Asia report: Markets advance as investors digest week of stimulus
Markets in Asia finished in the green on Friday, as investors digested the ongoing stimulus coming out of central banks amid the Covid-19 coronavirus pandemic, and China kept its loan prime rates unchanged from February.
In Japan, markets were closed for a public holiday, as the yen strengthened 0.63% against the dollar to last trade at JPY 110.01.
On the mainland, the Shanghai Composite rose 1.61% to 2,745.62, and the smaller, technology-heavy Shenzhen Composite was 1.28% firmer at 1,704.46.
The People’s Bank of China stood pat on its loan prime rates for March, keeping the one-year rate at 4.05% and the five-year rate at 4.75% from February.
South Korea’s Kospi surged 7.44% to close at 1,566.15, while the Hang Seng Index in Hong Kong added 5.05% to 22,805.07.
Both of the blue-chip technology stocks were well into the green in Seoul, with Samsung Electronics up 5.7% and chipmaker SK Hynix adding 8.41%.
Investor focus remained on the evolving Covid-19 situation, with central banks from across the globe taking the secateurs to their interest rates in recent days.
The US Federal Reserve, the Bank of England, and the Reserve Banks in both Australia and New Zealand are among those to have slashed their rates recently in response to the pandemic.
Markets.com analyst Neil Wilson still sounded a note of caution, however, suggesting it could just be a case of "false optimism".
“The full extent of the economic damage remains unknown, yet markets tend to move ahead of the real world and will be pricing for 2021-22 already - global stocks will overshoot and bottom out well ahead of the real economy," he said.
“On the other hand, a drawdown of this scale usually takes months to play out. Picking a bottom is always the hardest part of trading.”
Wilson said the problem, as ever, was the weekend risk.
“Are investors prepared to hold much of a book over the weekend?
“And, of course, whilst we see glimpses of stability in markets, volatility remains elevated and uncertainty over the economic outlook is high.”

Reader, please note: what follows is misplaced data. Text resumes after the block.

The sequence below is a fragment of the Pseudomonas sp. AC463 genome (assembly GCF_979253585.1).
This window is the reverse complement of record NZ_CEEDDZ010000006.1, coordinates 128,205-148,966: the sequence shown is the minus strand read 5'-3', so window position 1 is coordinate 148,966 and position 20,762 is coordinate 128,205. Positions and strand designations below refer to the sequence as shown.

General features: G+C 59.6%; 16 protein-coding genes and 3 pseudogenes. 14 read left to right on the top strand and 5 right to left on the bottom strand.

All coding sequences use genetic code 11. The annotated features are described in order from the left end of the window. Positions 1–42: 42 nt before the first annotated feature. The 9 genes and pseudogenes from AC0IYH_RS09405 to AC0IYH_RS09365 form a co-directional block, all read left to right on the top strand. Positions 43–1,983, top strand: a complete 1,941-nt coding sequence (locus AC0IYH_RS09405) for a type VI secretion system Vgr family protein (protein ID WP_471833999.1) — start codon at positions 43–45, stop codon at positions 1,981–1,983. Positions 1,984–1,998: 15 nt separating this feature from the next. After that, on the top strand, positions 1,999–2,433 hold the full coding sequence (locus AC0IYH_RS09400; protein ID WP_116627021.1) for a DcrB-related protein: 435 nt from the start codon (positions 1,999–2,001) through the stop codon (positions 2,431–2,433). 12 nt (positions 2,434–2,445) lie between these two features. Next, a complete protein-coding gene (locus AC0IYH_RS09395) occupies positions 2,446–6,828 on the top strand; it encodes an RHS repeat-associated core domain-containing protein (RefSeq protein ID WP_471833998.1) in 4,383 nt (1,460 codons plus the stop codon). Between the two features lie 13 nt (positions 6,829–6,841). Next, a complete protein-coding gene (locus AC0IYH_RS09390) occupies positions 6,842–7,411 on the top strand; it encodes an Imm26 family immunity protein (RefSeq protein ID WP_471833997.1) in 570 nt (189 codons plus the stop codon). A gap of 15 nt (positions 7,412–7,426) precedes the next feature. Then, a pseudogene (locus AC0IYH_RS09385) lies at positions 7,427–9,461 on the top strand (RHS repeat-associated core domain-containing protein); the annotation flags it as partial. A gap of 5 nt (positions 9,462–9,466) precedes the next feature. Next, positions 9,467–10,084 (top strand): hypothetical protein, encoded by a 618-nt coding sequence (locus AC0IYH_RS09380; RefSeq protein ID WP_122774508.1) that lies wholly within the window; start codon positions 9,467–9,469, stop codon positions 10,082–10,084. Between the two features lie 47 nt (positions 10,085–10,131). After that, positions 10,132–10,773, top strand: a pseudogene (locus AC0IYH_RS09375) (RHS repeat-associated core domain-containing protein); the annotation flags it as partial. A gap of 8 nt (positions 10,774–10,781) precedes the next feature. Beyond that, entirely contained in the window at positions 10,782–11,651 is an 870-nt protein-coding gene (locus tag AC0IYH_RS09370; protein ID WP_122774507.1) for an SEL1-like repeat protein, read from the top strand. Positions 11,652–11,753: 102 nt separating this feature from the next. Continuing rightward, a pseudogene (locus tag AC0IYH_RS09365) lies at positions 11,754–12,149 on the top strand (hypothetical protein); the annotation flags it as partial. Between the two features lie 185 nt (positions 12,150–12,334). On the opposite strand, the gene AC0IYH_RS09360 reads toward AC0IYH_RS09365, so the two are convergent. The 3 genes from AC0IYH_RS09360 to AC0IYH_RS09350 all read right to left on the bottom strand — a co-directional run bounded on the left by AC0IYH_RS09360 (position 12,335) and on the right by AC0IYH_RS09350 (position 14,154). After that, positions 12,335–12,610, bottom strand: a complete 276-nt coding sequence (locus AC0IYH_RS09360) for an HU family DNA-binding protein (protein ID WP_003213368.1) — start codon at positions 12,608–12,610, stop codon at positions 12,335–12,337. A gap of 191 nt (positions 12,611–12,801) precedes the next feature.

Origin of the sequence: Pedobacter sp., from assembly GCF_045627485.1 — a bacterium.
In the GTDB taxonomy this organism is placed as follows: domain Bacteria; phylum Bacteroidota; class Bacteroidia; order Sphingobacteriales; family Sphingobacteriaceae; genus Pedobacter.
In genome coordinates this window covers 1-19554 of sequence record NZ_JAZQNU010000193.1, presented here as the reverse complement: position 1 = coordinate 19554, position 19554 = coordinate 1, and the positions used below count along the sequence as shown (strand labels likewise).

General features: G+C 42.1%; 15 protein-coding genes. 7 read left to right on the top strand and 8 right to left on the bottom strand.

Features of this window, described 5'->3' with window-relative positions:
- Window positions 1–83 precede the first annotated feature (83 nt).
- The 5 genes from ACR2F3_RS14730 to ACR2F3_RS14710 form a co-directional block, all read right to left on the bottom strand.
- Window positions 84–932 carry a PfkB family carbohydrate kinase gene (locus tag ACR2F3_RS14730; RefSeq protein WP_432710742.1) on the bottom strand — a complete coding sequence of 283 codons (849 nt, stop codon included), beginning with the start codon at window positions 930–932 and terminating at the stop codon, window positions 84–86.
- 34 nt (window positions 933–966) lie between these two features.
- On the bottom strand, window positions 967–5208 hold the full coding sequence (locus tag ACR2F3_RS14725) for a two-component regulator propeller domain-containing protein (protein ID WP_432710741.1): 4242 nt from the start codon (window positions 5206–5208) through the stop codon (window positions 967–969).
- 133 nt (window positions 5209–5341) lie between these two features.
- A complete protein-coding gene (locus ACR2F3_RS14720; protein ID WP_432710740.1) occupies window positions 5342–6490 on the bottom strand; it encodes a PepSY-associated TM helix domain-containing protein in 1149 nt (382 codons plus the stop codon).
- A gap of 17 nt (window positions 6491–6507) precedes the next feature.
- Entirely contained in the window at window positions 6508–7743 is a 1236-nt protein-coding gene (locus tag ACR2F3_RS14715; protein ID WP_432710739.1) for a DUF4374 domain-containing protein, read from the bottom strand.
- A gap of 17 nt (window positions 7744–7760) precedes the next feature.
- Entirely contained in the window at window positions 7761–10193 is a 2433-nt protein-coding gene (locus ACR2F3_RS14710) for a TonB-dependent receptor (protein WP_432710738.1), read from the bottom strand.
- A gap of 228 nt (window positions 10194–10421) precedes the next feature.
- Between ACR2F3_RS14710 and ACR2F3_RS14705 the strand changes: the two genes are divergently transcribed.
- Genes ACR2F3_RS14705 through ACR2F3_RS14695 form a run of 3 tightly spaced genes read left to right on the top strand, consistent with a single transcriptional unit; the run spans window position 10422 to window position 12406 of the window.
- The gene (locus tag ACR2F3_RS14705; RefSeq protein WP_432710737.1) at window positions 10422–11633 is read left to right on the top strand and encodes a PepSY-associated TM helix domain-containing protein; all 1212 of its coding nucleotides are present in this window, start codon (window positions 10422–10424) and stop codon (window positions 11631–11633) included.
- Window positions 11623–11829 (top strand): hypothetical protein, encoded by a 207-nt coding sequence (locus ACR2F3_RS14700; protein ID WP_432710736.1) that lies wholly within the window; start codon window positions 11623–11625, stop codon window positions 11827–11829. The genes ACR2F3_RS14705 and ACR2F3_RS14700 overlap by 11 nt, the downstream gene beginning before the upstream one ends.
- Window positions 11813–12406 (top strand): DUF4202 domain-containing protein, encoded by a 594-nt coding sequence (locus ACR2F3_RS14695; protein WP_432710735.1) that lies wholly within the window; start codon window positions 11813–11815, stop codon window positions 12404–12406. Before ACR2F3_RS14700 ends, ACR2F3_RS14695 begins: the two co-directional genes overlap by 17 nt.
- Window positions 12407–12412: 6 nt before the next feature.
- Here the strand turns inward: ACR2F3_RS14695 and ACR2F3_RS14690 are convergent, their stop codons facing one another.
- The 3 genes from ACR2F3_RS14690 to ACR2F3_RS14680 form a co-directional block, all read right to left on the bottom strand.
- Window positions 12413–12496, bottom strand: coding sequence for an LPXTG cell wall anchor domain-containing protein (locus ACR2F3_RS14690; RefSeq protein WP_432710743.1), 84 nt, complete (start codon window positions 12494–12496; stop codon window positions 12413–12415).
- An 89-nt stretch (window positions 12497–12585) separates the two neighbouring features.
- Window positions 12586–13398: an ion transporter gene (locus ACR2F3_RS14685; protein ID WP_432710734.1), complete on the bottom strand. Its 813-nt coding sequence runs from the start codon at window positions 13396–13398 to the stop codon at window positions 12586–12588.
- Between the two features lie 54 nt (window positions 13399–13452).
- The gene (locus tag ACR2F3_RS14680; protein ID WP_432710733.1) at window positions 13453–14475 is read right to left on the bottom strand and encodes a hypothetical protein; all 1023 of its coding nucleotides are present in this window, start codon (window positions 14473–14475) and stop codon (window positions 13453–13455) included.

Oil prices rose during the Asian session, with Brent crude last up 3% at $29.35 per barrel, and West Texas Intermediate adding 3.18% to $26.76.
In Australia, the S&P/ASX 200 was 0.7% higher at 4,816.60, as small businesses in the sunburnt country were given some loan respite from their banks.
The Australian Banking Association said its members would defer loan repayments for small firms by six months, which would affect more than AUD 100bn of existing SME lending.
Association chief executive officer Anna Bligh said the move could see up to AUD 8bn be placed “back into the pockets of small businesses”.
Across the Tasman Sea, New Zealand’s S&P/NZX 50 managed to close 0.9% above the waterline after a choppy session, finishing at 9,196.42.
Flag carrier Air New Zealand, which is majority state-owned, saw its shares plunge 35.7% after it was handed a NZD 900m reprieve from the government.
The loan would keep the airline afloat through a period of very little flying, New Zealand’s finance minister said, although future dividend payments would be off the table while the debt was outstanding.
Both of the down under dollars were stronger on the greenback, with the Aussie last ahead 2.49% at AUD 1.6975, and the Kiwi advancing 2.58% to NZD 1.7173.